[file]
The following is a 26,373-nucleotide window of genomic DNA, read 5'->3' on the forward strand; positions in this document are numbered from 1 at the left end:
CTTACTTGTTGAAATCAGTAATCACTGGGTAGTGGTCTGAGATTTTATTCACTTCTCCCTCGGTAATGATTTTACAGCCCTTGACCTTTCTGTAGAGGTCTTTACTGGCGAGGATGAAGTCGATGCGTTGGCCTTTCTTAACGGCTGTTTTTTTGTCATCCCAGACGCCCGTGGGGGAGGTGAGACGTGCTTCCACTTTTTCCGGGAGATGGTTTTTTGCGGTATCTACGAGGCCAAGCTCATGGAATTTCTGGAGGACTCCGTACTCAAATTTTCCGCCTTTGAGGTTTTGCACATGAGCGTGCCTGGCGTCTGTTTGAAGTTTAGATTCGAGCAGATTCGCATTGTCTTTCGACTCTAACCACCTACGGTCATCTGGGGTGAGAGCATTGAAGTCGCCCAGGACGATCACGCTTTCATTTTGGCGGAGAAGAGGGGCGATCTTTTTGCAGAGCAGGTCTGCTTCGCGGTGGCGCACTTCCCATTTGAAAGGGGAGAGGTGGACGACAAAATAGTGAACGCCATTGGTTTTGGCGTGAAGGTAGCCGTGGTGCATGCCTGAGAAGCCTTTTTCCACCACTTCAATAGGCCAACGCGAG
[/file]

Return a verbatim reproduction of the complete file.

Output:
The following is a 26,373-nucleotide window of genomic DNA, read 5'->3' on the forward strand; positions in this document are numbered from 1 at the left end:
CTTACTTGTTGAAATCAGTAATCACTGGGTAGTGGTCTGAGATTTTATTCACTTCTCCCTCGGTAATGATTTTACAGCCCTTGACCTTTCTGTAGAGGTCTTTACTGGCGAGGATGAAGTCGATGCGTTGGCCTTTCTTAACGGCTGTTTTTTTGTCATCCCAGACGCCCGTGGGGGAGGTGAGACGTGCTTCCACTTTTTCCGGGAGATGGTTTTTTGCGGTATCTACGAGGCCAAGCTCATGGAATTTCTGGAGGACTCCGTACTCAAATTTTCCGCCTTTGAGGTTTTGCACATGAGCGTGCCTGGCGTCTGTTTGAAGTTTAGATTCGAGCAGATTCGCATTGTCTTTCGACTCTAACCACCTACGGTCATCTGGGGTGAGAGCATTGAAGTCGCCCAGGACGATCACGCTTTCATTTTGGCGGAGAAGAGGGGCGATCTTTTTGCAGAGCAGGTCTGCTTCGCGGTGGCGCACTTCCCATTTGAAAGGGGAGAGGTGGACGACAAAATAGTGAACGCCATTGGTTTTGGCGTGAAGGTAGCCGTGGTGCATGCCTGAGAAGCCTTTTTCCACCACTTCAATAGGCCAACGCGAG